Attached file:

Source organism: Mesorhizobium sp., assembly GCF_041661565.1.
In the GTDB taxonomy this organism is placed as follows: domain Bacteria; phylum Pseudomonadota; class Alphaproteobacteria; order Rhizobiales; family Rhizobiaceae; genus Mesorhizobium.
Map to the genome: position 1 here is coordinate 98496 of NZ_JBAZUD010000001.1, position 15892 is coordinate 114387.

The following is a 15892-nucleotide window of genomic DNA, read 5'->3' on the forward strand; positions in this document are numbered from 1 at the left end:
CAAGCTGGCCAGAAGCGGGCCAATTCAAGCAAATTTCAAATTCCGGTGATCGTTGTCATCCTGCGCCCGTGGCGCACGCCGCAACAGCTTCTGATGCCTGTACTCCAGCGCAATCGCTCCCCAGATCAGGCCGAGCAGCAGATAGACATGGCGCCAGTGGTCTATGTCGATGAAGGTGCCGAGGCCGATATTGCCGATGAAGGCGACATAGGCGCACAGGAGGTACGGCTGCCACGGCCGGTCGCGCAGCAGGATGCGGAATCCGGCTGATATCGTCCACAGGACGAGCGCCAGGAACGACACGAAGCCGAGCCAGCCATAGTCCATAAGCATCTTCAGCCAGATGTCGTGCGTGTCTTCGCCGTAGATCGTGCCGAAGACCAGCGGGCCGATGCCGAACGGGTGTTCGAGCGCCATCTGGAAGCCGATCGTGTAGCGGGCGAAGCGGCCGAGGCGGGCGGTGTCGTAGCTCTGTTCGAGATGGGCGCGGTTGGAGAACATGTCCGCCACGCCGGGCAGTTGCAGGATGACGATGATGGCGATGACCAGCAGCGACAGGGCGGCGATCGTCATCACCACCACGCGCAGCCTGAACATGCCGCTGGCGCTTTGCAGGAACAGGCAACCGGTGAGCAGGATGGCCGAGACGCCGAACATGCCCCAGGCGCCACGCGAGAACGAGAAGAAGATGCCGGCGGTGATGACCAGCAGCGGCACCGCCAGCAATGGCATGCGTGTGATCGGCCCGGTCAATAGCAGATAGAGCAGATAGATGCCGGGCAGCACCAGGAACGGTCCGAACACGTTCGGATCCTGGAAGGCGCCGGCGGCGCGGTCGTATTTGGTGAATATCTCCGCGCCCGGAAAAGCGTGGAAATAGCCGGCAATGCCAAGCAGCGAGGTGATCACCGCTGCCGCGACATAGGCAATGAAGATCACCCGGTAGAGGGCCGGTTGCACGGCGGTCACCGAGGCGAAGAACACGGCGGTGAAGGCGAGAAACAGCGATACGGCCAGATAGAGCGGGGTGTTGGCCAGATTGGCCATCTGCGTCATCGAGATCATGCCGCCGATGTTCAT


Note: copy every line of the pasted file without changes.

Source organism: Mesorhizobium sp., assembly GCF_041661565.1.
In the GTDB taxonomy this organism is placed as follows: domain Bacteria; phylum Pseudomonadota; class Alphaproteobacteria; order Rhizobiales; family Rhizobiaceae; genus Mesorhizobium.
Map to the genome: position 1 here is coordinate 98496 of NZ_JBAZUD010000001.1, position 15892 is coordinate 114387.

The following is a 15892-nucleotide window of genomic DNA, read 5'->3' on the forward strand; positions in this document are numbered from 1 at the left end:
CAAGCTGGCCAGAAGCGGGCCAATTCAAGCAAATTTCAAATTCCGGTGATCGTTGTCATCCTGCGCCCGTGGCGCACGCCGCAACAGCTTCTGATGCCTGTACTCCAGCGCAATCGCTCCCCAGATCAGGCCGAGCAGCAGATAGACATGGCGCCAGTGGTCTATGTCGATGAAGGTGCCGAGGCCGATATTGCCGATGAAGGCGACATAGGCGCACAGGAGGTACGGCTGCCACGGCCGGTCGCGCAGCAGGATGCGGAATCCGGCTGATATCGTCCACAGGACGAGCGCCAGGAACGACACGAAGCCGAGCCAGCCATAGTCCATAAGCATCTTCAGCCAGATGTCGTGCGTGTCTTCGCCGTAGATCGTGCCGAAGACCAGCGGGCCGATGCCGAACGGGTGTTCGAGCGCCATCTGGAAGCCGATCGTGTAGCGGGCGAAGCGGCCGAGGCGGGCGGTGTCGTAGCTCTGTTCGAGATGGGCGCGGTTGGAGAACATGTCCGCCACGCCGGGCAGTTGCAGGATGACGATGATGGCGATGACCAGCAGCGACAGGGCGGCGATCGTCATCACCACCACGCGCAGCCTGAACATGCCGCTGGCGCTTTGCAGGAACAGGCAACCGGTGAGCAGGATGGCCGAGACGCCGAACATGCCCCAGGCGCCACGCGAGAACGAGAAGAAGATGCCGGCGGTGATGACCAGCAGCGGCACCGCCAGCAATGGCATGCGTGTGATCGGCCCGGTCAATAGCAGATAGAGCAGATAGATGCCGGGCAGCACCAGGAACGGTCCGAACACGTTCGGATCCTGGAAGGCGCCGGCGGCGCGGTCGTATTTGGTGAATATCTCCGCGCCCGGAAAAGCGTGGAAATAGCCGGCAATGCCAAGCAGCGAGGTGATCACCGCTGCCGCGACATAGGCAATGAAGATCACCCGGTAGAGGGCCGGTTGCACGGCGGTCACCGAGGCGAAGAACACGGCGGTGAAGGCGAGAAACAGCGATACGGCCAGATAGAGCGGGGTGTTGGCCAGATTGGCCATCTGCGTCATCGAGATCATGCCGCCGATGTTCAT